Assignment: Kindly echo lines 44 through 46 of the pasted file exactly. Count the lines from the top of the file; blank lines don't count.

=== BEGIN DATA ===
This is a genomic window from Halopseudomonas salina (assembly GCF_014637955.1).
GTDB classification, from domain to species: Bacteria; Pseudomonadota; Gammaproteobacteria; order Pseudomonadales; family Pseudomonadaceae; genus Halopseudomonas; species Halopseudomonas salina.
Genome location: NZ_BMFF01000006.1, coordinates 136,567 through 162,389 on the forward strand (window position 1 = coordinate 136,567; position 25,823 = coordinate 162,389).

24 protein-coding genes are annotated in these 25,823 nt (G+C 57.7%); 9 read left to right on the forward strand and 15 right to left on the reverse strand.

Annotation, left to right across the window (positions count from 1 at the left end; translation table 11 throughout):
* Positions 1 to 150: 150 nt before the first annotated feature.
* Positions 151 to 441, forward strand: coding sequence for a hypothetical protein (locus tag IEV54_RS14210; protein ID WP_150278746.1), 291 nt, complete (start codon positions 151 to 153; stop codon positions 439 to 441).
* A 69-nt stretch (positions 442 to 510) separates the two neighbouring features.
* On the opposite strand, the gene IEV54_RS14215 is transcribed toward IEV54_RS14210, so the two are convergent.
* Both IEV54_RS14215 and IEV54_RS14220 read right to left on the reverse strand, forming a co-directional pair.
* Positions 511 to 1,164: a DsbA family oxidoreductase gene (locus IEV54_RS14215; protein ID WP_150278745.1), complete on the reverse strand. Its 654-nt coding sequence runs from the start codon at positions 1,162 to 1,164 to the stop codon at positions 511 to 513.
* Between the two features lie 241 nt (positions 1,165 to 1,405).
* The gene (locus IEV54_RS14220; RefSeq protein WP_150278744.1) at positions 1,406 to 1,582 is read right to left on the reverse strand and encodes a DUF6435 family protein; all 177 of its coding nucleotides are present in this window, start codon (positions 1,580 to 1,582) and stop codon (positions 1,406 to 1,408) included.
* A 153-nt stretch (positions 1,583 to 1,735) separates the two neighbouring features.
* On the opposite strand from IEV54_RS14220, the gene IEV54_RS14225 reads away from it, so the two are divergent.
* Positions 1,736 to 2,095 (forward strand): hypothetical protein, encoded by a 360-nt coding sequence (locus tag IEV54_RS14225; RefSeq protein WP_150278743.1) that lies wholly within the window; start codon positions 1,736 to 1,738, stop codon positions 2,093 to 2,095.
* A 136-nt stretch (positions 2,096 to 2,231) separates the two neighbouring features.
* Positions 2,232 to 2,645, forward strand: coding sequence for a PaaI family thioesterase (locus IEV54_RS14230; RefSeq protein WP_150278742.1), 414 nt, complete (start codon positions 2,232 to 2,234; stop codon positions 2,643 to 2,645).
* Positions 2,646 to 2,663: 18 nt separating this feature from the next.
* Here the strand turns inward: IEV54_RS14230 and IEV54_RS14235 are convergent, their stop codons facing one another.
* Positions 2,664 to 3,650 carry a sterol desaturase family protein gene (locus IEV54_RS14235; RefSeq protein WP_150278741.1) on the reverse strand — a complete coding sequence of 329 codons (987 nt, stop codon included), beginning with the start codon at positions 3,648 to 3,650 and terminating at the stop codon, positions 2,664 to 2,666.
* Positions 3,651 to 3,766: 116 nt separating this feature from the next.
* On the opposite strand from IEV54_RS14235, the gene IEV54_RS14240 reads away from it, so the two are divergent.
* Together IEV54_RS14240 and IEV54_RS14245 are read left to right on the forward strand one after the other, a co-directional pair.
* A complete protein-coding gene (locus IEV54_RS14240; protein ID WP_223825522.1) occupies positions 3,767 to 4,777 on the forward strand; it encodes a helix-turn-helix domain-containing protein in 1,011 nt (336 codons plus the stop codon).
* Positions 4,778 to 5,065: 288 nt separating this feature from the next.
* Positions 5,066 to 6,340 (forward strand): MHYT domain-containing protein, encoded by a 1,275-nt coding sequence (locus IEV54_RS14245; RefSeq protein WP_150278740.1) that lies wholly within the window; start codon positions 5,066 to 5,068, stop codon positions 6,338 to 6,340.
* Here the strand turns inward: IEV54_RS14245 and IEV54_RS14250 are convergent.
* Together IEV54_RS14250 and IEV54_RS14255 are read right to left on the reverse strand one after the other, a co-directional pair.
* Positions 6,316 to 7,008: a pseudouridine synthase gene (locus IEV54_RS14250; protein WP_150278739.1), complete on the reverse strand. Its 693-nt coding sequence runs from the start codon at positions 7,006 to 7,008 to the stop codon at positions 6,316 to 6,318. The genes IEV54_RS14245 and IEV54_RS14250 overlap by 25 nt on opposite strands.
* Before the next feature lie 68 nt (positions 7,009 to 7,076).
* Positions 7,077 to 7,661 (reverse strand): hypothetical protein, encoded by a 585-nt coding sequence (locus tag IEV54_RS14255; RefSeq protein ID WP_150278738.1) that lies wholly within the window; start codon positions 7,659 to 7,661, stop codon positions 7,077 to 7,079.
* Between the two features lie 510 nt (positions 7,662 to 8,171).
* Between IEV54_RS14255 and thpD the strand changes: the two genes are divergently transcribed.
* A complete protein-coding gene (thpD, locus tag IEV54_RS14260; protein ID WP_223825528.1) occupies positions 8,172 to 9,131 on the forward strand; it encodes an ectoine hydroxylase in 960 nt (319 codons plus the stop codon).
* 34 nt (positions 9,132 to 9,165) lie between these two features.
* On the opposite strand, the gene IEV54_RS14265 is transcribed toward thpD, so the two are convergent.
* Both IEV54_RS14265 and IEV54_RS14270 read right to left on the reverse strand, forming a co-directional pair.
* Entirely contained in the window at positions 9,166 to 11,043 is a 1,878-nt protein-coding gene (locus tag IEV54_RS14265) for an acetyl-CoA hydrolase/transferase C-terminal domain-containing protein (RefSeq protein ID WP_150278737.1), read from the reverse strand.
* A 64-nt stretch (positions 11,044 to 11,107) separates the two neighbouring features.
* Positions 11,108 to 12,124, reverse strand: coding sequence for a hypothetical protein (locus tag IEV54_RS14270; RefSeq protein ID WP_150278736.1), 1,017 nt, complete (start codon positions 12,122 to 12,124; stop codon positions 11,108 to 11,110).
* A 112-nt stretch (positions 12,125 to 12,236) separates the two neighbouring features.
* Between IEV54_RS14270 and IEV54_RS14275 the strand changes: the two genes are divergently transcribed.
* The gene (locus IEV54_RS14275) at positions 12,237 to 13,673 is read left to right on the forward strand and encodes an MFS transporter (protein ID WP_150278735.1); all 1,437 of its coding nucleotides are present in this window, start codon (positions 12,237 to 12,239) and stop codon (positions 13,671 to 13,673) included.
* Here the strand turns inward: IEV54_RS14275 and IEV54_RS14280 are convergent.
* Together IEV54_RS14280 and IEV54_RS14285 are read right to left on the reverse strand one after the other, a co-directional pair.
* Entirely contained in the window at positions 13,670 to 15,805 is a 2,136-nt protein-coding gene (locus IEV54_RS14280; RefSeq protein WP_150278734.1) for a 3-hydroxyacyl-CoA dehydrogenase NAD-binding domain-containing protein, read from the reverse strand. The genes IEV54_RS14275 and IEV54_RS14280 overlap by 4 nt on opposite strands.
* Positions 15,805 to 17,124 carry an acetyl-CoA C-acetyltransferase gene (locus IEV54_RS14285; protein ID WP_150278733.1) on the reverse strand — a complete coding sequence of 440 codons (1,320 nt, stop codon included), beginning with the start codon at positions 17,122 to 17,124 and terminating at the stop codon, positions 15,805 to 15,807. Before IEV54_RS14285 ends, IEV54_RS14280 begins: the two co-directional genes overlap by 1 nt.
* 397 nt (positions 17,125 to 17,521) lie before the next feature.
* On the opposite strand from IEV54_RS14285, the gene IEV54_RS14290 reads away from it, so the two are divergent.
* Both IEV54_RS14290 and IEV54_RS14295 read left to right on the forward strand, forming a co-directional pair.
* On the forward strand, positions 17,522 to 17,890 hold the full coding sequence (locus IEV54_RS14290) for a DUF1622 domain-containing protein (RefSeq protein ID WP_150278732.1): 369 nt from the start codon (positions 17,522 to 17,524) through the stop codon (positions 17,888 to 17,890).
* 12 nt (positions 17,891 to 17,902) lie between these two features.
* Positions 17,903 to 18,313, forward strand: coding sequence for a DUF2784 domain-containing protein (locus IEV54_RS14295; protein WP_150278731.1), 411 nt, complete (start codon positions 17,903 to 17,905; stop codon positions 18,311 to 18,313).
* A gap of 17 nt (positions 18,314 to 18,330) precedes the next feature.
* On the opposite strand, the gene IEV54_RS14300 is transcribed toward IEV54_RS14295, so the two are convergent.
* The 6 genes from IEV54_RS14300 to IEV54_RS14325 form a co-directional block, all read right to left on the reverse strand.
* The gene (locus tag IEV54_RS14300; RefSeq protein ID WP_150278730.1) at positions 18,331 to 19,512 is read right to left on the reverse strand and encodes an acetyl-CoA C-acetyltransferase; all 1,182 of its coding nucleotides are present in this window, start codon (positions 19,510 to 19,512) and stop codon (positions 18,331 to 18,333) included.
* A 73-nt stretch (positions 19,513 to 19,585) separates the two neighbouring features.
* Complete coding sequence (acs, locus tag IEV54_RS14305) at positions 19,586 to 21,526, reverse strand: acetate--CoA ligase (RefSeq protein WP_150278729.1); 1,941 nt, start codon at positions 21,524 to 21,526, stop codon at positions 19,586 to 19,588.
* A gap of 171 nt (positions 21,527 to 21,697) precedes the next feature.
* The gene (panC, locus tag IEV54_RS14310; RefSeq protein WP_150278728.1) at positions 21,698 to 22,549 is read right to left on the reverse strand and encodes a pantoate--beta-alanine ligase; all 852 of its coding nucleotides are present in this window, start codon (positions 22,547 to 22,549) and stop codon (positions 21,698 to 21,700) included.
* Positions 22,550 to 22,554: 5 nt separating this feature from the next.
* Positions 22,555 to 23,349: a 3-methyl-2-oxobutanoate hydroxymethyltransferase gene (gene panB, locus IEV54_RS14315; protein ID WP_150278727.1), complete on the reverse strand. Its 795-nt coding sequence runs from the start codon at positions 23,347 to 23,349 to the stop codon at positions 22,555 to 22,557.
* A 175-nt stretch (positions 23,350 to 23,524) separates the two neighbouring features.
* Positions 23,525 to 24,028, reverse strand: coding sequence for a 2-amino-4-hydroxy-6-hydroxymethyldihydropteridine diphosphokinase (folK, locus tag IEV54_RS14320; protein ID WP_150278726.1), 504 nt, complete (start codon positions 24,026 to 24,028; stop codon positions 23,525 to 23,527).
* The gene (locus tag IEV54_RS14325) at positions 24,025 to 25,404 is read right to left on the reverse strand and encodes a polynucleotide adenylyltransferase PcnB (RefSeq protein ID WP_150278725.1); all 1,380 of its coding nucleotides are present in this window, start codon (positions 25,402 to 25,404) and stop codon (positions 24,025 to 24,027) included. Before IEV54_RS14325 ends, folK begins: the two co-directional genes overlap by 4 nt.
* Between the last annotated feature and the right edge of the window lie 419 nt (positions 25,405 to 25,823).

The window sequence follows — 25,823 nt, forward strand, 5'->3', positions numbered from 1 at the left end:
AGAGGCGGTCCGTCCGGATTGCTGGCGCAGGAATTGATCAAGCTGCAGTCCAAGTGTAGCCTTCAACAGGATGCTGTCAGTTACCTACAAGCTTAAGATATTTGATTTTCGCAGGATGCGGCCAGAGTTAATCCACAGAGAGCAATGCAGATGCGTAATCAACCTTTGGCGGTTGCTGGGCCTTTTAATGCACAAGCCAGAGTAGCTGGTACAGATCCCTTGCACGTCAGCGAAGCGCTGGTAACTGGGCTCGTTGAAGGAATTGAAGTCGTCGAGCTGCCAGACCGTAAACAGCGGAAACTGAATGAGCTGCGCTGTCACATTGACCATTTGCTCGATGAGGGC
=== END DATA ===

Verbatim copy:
* The gene (locus IEV54_RS14275) at positions 12,237 to 13,673 is read left to right on the forward strand and encodes an MFS transporter (protein ID WP_150278735.1); all 1,437 of its coding nucleotides are present in this window, start codon (positions 12,237 to 12,239) and stop codon (positions 13,671 to 13,673) included.
* Here the strand turns inward: IEV54_RS14275 and IEV54_RS14280 are convergent.
* Together IEV54_RS14280 and IEV54_RS14285 are read right to left on the reverse strand one after the other, a co-directional pair.